- While generally East Germans are even less religious than West Germans, the GDR was never able to completely root out Christianity during the 40 years of its existence (and neither did the Soviet Union that lasted almost twice as long). There are still many Christians in eastern Germany and they actually proved to be one of the major forces responsible for the end of Communism (much like the Catholic Church in Poland).
- Isuzu (Rin) and Hatsuharu Sohma from Fruits Basket occasionally wear crosses.
- Crosses feature prominently in Weiß Kreuz, the title of which is in fact (slightly mangled) German for "white cross." A white cross appears to be the logo of Weiss, the team of four Hitmen With Hearts who are the protagonists of the series. Several members of Weiss habitually wear crosses - particularly in the Oddly Named Sequel Weiss Kreuz: Gluhen, in which every member of Weiss has a red cross somewhere on his "working clothes," including one who paints a cross on his bare chest. Possibly justified in the cases of Aya and Ken, as they are at least nominally Christian. Crucifixion symbolism also turns up at least once.
- For added symbolism, regarding the team's red crosses on their working clothes: Ken's extends around his neck and Youji's (the one who paints it on his bare chest every time he gets dressed) is slanted. Aya has a main one on his cravat, which is extended across his entire chest because of the way his Badass Longcoat is styled, and he has two more on the wrists of his gloves.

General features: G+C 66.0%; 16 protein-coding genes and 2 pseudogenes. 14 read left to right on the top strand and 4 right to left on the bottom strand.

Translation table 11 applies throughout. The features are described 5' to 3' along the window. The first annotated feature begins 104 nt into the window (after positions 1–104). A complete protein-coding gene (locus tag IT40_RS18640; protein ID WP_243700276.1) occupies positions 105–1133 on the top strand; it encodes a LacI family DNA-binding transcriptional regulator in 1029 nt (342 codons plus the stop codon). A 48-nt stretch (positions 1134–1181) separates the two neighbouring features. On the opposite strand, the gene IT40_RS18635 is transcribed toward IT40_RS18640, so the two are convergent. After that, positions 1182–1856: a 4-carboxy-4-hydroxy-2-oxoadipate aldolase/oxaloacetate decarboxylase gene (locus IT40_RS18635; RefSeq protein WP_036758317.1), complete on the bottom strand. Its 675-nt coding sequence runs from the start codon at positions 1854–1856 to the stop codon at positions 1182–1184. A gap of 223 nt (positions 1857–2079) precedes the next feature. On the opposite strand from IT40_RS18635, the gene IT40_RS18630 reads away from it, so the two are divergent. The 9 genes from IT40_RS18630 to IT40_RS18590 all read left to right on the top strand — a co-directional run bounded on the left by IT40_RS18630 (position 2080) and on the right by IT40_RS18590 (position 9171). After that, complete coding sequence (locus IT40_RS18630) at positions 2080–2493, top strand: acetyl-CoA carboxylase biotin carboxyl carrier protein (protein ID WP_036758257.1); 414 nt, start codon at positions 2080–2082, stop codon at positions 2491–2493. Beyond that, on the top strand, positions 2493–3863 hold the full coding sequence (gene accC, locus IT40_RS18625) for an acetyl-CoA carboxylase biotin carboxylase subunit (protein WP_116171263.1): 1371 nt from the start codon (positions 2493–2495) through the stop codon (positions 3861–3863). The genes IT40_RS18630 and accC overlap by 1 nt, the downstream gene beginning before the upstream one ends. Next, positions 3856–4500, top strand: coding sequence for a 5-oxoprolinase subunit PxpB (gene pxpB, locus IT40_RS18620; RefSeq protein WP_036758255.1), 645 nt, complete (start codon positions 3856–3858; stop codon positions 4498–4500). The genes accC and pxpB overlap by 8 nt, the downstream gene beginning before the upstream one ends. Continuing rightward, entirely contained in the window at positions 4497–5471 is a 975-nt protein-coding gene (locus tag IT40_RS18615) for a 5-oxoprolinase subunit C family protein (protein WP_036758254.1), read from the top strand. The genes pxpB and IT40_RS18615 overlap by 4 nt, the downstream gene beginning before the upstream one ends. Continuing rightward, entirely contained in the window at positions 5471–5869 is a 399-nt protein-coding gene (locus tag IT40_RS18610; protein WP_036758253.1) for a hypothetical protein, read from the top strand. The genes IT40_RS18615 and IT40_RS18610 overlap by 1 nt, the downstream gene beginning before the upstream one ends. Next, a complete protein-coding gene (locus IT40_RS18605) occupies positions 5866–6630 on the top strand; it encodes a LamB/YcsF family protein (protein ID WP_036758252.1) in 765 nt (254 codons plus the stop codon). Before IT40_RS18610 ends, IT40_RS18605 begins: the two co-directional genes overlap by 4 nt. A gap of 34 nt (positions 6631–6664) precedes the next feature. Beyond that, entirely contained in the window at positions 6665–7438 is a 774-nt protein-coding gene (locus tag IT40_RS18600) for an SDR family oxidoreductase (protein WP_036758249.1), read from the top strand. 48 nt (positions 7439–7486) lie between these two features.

- AIR: The school uniforms bear crosses on the ties. Religion does bear a big role in the plot - but it's Buddhism and Shinto.
- In Mermaid Melody Pichi Pichi Pitch, crosses are symbols of the Panthalassa race.
- Tooya in Ayashi no Ceres wears a choker with a cross on it.
- Hayate's Armed Device in Magical Girl Lyrical Nanoha is shaped like a cross (and she's got crosses all over her mage outfit, too) and named accordingly: "Schwertkreuz" means "Sword Cross" in Gratuitous German. What with being a Person of Mass Destruction and all... Her quirky miniboss, Vita, has crosses all over her Elegant Gothic Lolita costume, which Hayate created for her.
- In fact, the crosses seem to have been a popular symbol in the Ancient Belkan culture (whose magic Hayate and Vita use), as evident in the "magic circle" associated with it (which is actually a triangle with a cross inscribed in it). No in-universe explanation has been provided for this, although the very last God Emperor of Belka was a Messianic Archetype (or Crystal Dragon Jesus) who sacrificed her life to end the war. For whatever reason, however, crosses also feature prominently in Teana's Custom Uniform, who is about as far removed from Belkan magic as it gets.
- Nanoha Force additionally gives us an ancient Artifact of Doom inconspicuously dubbed "the Bible of Silver Cross". It's nature and origins are yet to be revealed, however.
- Nicholas D. Wolfwood from Trigun, partially justified in that he's supposed to be a man of God. Naturally, though, research was sacrificed for the sake of the Rule of Cool... and More Dakka.
- Ikuto and Utau in Shugo Chara!.
- Zange in Kannagi.
- The Quincies from Bleach incorporate crosses heavily into their weapons and clothing.
- And the Quincy cross, albeit in a corrupted form, is used as the logo by the final arc's new enemy, the Vandenreich.
- Love Hina: An interesting subversion: Naru is neither creepy nor particularly cool, yet a discreet and small cross can be seen around her neck at times. This small cross necklace helped save her life in volume 12, where it and the engagement ring Keitaro had been trying to give to her snagged a tree branch as they fell off a cliff. Then the chain snapped and they fell the last couple feet with no problem.